When people usually think of bankruptcy, they probably think of consumer bankruptcy — either Chapter 7 or Chapter 13. Or they might think of Chapter 11 bankruptcy, which is typically filed by ailing businesses. However, there is another type of bankruptcy that is getting a lot of attention right now: Chapter 9, the type of bankruptcy used by ailing cities. Detroit recently became the largest city to file for Chapter 9 bankruptcy, but others may not be far behind — including Charleston, West Virginia.
A recent article noted that the City of Charleston was on a list of nine cities most likely to follow Detroit into bankruptcy. The main reason given was that Charleston had pension obligations to city employees amounting to $337 million in 2009, yet had funded only 24% of those obligations. That put Charleston in the worst financial shape regarding pensions of all nine cities. Given West Virginia’s “high levels of poverty and a declining population,” the city was unlikely to dig its way out of a hole any time soon. The others on the list were Chicago, Portland, Omaha, Minneapolis, Cincinnati, Providence, Trenton, and Santa Fe.
However, things may not be as dire for Charleston as they appear. The city manager notes that new legislation has allowed the city to alter its funding methodology, and that recently hired employees will not benefit from the same plans. The city manager added that while it will take time for the city to meet its financial obligations, it will do so eventually. Only rarely do cities file for bankruptcy over pension obligations alone.
Chapter 9, or “municipal bankruptcy,” first became available in the 1930s. Between 1937 and 2008, there were less than 600 municipal bankruptcies. Since then, at least 50 more have filed, including Stockton and San Bernardino in California, Bridgeport in Connecticut, and Detroit. Chapter 9 bankruptcies are similar to Chapter 11, in that they allow for cities to reorganize during the bankruptcy. Yet Chapter 9 also gives municipalities wider authority to rewrite collective bargaining agreements than businesses in Chapter 11, and to override state labor protections if necessary. The ability to rewrite collective bargaining agreements may help cities with pension agreements that may not be fundable.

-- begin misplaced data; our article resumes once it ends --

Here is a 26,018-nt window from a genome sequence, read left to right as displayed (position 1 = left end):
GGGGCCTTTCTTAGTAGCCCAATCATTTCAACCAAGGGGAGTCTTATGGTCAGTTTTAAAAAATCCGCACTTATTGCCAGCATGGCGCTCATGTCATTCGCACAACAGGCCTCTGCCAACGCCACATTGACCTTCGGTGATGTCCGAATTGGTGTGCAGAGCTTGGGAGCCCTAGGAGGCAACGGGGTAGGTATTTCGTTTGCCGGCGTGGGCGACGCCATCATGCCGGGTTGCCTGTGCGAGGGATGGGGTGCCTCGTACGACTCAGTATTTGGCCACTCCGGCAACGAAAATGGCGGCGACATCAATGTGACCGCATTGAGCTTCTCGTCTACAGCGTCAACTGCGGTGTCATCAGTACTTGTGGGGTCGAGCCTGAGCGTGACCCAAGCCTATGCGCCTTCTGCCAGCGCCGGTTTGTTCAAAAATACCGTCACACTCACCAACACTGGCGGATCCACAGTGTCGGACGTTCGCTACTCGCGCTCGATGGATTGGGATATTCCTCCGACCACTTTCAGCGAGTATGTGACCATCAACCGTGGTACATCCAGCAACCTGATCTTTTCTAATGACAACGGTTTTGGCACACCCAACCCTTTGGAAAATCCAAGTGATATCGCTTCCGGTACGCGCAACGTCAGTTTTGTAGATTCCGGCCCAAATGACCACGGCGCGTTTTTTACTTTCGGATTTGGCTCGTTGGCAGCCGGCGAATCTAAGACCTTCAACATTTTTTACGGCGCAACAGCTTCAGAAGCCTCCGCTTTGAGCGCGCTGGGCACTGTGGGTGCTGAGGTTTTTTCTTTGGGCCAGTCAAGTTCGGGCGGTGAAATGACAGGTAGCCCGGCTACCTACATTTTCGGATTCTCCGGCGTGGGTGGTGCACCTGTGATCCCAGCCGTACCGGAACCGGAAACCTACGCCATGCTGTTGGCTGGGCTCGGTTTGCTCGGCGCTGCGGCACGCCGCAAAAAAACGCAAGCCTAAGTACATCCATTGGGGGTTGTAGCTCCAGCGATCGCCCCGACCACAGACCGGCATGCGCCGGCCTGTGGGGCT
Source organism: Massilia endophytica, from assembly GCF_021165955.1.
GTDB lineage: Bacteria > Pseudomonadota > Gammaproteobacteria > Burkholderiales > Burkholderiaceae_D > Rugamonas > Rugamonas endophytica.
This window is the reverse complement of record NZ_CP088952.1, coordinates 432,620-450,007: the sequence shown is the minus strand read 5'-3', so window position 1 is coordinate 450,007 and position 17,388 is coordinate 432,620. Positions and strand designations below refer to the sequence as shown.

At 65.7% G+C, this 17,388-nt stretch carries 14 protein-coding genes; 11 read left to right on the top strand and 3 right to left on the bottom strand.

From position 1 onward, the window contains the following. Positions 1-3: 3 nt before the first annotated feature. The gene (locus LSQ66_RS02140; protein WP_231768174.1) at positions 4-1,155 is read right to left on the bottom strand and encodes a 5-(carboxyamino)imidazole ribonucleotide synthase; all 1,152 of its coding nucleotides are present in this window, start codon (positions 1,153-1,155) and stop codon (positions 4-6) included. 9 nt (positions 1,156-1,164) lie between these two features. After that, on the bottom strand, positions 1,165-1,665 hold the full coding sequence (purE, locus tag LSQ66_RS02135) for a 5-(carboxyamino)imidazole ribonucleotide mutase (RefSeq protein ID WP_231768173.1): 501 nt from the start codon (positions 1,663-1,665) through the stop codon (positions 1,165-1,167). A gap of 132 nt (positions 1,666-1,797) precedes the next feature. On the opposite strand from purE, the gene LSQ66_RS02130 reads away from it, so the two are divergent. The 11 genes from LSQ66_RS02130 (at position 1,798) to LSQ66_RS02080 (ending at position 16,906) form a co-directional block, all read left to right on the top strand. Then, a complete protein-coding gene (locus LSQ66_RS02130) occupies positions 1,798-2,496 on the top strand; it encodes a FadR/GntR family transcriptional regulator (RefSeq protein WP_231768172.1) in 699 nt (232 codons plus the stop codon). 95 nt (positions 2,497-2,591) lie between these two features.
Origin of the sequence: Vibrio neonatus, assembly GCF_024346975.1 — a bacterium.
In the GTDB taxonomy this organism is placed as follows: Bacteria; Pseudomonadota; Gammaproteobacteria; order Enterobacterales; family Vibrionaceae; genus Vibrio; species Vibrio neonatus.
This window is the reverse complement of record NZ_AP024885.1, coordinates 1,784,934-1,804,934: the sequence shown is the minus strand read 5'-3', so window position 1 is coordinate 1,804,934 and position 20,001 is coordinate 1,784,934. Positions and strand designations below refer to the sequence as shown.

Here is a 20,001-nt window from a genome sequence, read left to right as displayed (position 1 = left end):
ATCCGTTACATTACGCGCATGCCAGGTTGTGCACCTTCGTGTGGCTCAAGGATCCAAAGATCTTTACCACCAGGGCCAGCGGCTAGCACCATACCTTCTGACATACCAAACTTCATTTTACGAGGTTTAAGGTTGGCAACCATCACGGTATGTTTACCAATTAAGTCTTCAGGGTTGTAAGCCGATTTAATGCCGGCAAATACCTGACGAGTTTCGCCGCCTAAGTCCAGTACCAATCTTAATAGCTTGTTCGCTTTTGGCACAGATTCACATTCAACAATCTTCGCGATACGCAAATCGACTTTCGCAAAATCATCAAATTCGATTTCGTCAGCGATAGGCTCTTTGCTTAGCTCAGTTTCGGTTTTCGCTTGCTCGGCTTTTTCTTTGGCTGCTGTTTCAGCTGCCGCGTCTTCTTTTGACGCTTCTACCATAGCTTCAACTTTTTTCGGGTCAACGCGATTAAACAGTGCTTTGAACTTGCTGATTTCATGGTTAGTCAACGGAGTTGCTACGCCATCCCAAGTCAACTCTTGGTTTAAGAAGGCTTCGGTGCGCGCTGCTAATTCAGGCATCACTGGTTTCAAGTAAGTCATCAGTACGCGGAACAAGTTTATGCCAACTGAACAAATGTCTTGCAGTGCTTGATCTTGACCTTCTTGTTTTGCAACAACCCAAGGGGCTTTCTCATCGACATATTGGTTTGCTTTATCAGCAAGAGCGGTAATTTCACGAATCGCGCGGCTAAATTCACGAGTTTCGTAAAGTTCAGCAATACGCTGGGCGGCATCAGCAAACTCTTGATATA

Meanwhile, if you are struggling with your finances and need to hire a West Virginia bankruptcy attorney, you will likely file either a Chapter 7 or a Chapter 13. Chapter 7 bankruptcy is the most common and fastest-acting bankruptcy: a debtor can potentially wipe out debt in a few months. The downsides are that (1) certain assets, like the house or a car, may be used to pay creditors if they are nonexempt and have equity; (2) if these assets are exempt, but have no equity, Chapter 7 will not wipe them away, which means that once a debtor receives a discharge, the creditor can attempt to foreclose/repossess once more; and (3) once a debtor receives a discharge, he or she cannot file another Chapter 7 for eight years (or a Chapter 13 for four years). With a Chapter 13, a debtor can pay off part of the mortgage and avoid foreclosure, but he or she must have enough money to fund the payment plan, which lasts three to five years. A debtor is eligible to file for Chapter 13 bankruptcy if he or she has an income higher than the state’s median income. For more questions about which type of bankruptcy is right for your needs, contact an experienced bankruptcy attorney.